The form of intimidation that gave labor unions a bad name was called union intimidation. Union intimidation is when labor unions bullied and threatened non-union workers in an effort to get them to join the union. Some unions felt they had to use union intimidation because the only real advantage they had in gaining better working conditions was their numbers.
Non-union workers were a threat to labor unions' efforts to gain better working conditions. Non-union members did not want to participate in strikes, walkouts, or pickets. They were afraid of losing their jobs. Labor unions intimidated them to join because union strikes, walkouts, and pickets would not work unless production stopped and the managers and owners lost money. If the managers and owners still had people working for them, production would continue and union efforts would be in vain.
AGGRESSIVE TACTICS USED BY PROGRESSIVES
The Progressives also used peaceful tactics to improve working and social conditions. One group of Progressives who made a big impact were the Muckrakers. Muckrakers were journalists who published newspaper articles and magazines that exposed the corruption and cruelty of industrialists and government leaders. Muckrakers were the first investigative reporters.
Another group of Progressives used politics to gain better working and social conditions. Politics are the activities, actions, policies that are used to gain and hold power in a government or to influence a government. Some Progressives lobbied to have laws passed. Others actually ran for political offices so that they could implement and oversee changes themselves.
Many middle class women formed organizations during this time that worked to bring social change. Some of these groups were willing to use aggressive measures to improve working conditions in industries. The National Consumers League was an organization that used boycotting to improve working conditions for working-class women.
Another women's group was The Women's Trade Union League. This group was a partnership between upper and middle class women and working class women. The organization was one of the first of its kind. It crossed class barriers to accomplish one goal, better treatment of women in the workforce. The working - class women ran the league and the middle and upper class women donated money, paid for lawyers to represent the workers, informed the press, and participated in picket lines with the workers.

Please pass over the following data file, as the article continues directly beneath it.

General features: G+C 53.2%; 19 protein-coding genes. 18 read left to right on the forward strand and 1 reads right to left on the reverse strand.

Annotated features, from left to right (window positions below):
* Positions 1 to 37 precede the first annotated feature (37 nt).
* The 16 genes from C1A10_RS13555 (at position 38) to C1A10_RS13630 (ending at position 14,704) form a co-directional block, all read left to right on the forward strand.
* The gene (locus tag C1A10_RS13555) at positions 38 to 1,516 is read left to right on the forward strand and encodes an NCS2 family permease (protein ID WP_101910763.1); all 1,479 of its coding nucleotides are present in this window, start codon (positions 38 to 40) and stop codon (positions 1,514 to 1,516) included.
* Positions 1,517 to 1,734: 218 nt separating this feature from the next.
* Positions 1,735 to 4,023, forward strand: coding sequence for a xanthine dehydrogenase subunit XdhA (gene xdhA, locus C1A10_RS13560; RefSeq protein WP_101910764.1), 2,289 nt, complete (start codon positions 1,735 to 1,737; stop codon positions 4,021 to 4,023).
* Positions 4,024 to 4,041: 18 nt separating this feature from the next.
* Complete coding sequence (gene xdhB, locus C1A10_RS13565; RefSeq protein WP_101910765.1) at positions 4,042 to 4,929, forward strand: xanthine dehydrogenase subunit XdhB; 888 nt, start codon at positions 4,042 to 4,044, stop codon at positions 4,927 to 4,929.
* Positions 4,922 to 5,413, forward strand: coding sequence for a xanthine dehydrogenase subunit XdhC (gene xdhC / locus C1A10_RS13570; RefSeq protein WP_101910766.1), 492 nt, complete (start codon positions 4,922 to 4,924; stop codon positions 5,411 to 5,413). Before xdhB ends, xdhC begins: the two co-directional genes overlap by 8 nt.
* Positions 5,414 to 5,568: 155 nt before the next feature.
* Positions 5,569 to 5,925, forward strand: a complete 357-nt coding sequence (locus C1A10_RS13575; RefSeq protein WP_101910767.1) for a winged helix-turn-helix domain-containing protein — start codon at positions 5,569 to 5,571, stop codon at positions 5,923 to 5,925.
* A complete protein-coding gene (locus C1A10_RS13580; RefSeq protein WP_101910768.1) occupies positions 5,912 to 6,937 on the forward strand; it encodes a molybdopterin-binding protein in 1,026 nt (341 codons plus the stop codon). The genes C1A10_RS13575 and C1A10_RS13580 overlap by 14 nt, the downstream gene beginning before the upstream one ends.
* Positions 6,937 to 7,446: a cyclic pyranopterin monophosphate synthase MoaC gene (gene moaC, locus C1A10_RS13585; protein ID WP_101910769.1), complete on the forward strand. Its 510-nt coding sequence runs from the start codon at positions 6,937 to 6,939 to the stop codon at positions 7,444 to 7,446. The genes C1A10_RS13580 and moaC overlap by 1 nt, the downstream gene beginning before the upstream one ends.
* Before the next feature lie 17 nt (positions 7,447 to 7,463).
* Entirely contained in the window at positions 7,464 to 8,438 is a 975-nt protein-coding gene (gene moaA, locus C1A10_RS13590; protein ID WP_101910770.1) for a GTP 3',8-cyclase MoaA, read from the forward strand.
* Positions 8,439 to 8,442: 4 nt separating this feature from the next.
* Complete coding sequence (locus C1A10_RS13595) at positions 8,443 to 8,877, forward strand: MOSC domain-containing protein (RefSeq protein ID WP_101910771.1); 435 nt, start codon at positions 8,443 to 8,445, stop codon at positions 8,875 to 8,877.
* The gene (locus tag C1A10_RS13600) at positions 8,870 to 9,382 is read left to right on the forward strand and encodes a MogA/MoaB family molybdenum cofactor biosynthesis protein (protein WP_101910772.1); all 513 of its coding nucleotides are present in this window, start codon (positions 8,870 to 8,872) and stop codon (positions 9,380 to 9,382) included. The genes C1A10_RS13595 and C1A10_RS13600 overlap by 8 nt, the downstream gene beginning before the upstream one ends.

A few labor unions and Progressives used violent tactics. Violent tactics were methods used that caused destruction, injury or death either in the process of attaining a goal or as a means to accomplish a goal. Violent tactics tended to be more of a demonstration of anger about working conditions more than an actual attempt to gain better treatment.
VIOLENT TACTICS USED BY LABOR UNIONS
A few labor unions used violent tactics on purpose to force managers and owners to improve working conditions. These tactics were illegal. One of these purposeful and illegal tactics was sabotage. Sabotage was when a worker would purposely damage or destroy machinery in order to stop production in a factory. Some sabotage was obvious in that the machinery was so damaged, a person could tell on sight that it was sabotage. Other sabotage was not obvious. A worker would deliberately do something to make the machine malfunction. Many times, people were hurt when the machines malfunctioned from sabotage.
Another violent tactic used was rioting. Rioting is when a group of people participates in violent, public disorder, such as fighting, breaking other people's property, robbing stores, and running wild, as a form of protest. Most of the time riots were not a planned event. Rioting usually occurred when police or hired security teams tried to stop or interfere with a rally, strike, picket or other demonstration.
PROGRESSIVES VIEW OF VIOLENT TACTICS
Most Progressives did not approve of violent tactics to reform working and social conditions. Progressives were educated people in the middle and upper class. Their goal was to improve people's lives. They did not want to hurt or injure others. Progressives used education and our system of government to achieve reform. Reform means to improve, correct, or fix something for the better.
GROUPS AGAINST CHANGE
Labor reform was not only a big deal to the workers, it was a big deal to those who owned or managed businesses as well. Doing away with child labor, paying workers higher wages, cutting back on worker hours, making the workplace safe, providing benefits, time off, and compensation all cost businesses a great deal of money. These types of reforms could cause small businesses to go into bankruptcy and cause a big drop in big businesses profits.